Diego Rivera — The Fiesta Begins!
Wherever Diego Rivera went, he created a stir. His first visit to San Francisco in 1930 was no exception. His fame as a muralist had spread throughout Mexico.
Now a group of art patrons from the United States commissioned him to decorate their walls, too.
Squeezed into the back of a tiny sports car, he waved his arms with excitement at what he saw. Anyone watching the green convertible zip up and down the impossibly steep streets had to smile. Rivera wore a Stetson hat that made his 300-pound, six-foot frame seem even larger. It was like sightseeing on a roller coaster — it seemed as if he might fly out of the car at any moment.
The sights he saw were thrilling! Construction workers, perched high atop steel beams, were building skyscrapers. Small airplanes crisscrossed above the bay. On the ground, men in overalls operated machines, while engineers studied blueprints. They were building San Francisco, and Diego Rivera, the great Mexican muralist, was there to paint them.
At the bottom of Chestnut Street, one of the steepest streets in the city, was his mural. It was a large interior wall of an art school. Rivera covered the wall with a type of mural called a fresco. A fresco is made by applying paint to damp plaster. As the plaster dries, the colors bond to it.
Rivera titled his creation The Making of a Fresco Showing the Building of a City. He included himself in the painting, and his assistants busy with their tasks. One man spreads fresh plaster while others measure the wall. In the center sits the master himself, Rivera. His back is to us, and his plump bottom hangs over the scaffold. He's doing what he loves best — painting a mural.
An Artist Is Born
On December 8, 1886, twin boys were born in the Mexican village of Guanajuato (gwan-e-HWAT-tow), located in the Sierra Madre Mountains.
The arrival of two babies caused tremendous excitement in the household of Señor Diego and Señora María Rivera. In the four years of their marriage, María had been pregnant four times. The first three births ended tragically when she delivered stillborn (lifeless) babies. Now, the neighbors heard the cries of a newborn coming from the Rivera home. The doctor came out of the bedroom and held up two fingers.
Two? There were two babies? Señor Rivera was overjoyed! But the doctor had more news. It was not good. This time there had been a different tragedy during delivery. In 1886 it was common for women to give birth at home. But giving birth was a risk for the mother. Having twins was an even greater risk.
Diego was the first. His mother bled badly during his birth. By the time his brother arrived a few minutes later, María had lost so much blood that she went into a coma. When the doctor failed to find her pulse, he pronounced her dead.
But a short while after the doctor left, María's friend leaned over to kiss her cold forehead and say good-bye. When she thought she heard María breathing, she cried out. They called the doctor back for a second opinion.
This time they gave María the blister test, the standard procedure for such a dilemma in those days. The doctor lit a match and placed it just beneath her left heel. To his great surprise, a blister formed. This wouldn't have happened if his original diagnosis had been correct. The babies' mother was alive! Eventually she made a full recovery.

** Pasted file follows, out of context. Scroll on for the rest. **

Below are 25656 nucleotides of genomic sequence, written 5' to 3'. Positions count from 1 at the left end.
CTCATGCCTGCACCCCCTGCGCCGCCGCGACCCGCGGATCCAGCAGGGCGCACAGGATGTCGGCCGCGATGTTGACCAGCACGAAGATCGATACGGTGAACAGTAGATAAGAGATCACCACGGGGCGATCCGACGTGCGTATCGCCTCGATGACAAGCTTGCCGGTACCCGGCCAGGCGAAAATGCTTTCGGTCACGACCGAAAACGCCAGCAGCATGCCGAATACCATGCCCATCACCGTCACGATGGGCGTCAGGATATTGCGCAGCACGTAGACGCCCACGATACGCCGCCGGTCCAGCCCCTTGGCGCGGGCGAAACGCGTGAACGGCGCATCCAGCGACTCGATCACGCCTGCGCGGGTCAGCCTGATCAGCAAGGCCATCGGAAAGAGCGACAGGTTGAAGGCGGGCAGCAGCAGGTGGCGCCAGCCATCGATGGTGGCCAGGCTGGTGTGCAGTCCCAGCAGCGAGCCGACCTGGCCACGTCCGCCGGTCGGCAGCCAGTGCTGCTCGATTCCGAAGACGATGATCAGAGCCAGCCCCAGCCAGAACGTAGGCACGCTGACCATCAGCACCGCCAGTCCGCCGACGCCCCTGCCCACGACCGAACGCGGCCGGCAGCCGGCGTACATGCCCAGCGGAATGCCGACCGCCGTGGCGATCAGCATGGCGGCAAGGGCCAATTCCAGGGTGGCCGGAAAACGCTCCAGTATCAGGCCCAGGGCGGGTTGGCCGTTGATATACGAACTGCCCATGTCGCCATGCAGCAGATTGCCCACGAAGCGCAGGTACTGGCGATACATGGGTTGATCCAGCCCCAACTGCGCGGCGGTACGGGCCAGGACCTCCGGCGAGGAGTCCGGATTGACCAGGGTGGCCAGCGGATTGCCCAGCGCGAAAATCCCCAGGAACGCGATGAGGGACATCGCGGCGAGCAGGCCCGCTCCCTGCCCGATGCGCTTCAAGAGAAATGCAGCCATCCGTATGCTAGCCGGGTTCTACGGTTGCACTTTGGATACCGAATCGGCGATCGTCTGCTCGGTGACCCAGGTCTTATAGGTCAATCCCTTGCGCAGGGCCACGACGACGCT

The City of Silver
Rivera's parents were well-educated schoolteachers who met in Guanajuato. His mother was a small woman of Spanish and native Mexican heritage. His father was a large black-bearded man whose ancestors came from Europe. Rivera's grandfather moved to Mexico from Spain. Diego's grandmother was of Portuguese-Jewish ancestry. As an adult, Diego liked to brag that he was a mixture of many cultures.
Today, Guanajuato is a charming old silver-mining town. It is located in central Mexico, 221 miles northwest of Mexico City. It was once Mexico's greatest silver-mining city.
The Riveras lived on the top floor of a beautiful house. It had a splendid view overlooking the rooftops of the town and the mountains beyond. The house was full of books. It had a grand piano in the drawing room. The Rivera family was wealthy enough to have a horse and carriage and a groom to drive them around town.
And now there were two more in the family. The firstborn was named Diego after his father. His bother was named Carlos. When it came time for Diego to be baptized, his parents gave him a very long name: Diego María de la Concepción Juan Nepomuceno Estanisloa de la Rivera y Barrientos Acosta y Rodríguez.
Each baby had his own nanny. Even with this special care, Carlos became very ill and died before his second birthday. After the funeral, Diego's mother wouldn't leave the child's grave. It didn't seem to matter that she still had Diego. In fact, she seemed to forget about him. She wouldn't leave Carlos, even at night. So Señor Rivera had to rent a room for his wife in the cemetery keeper's lodge.
María's doctor warned Señor Rivera that she might not recover. The only hope, the doctor suggested, was to distract her with work. He suggested that María go back to school.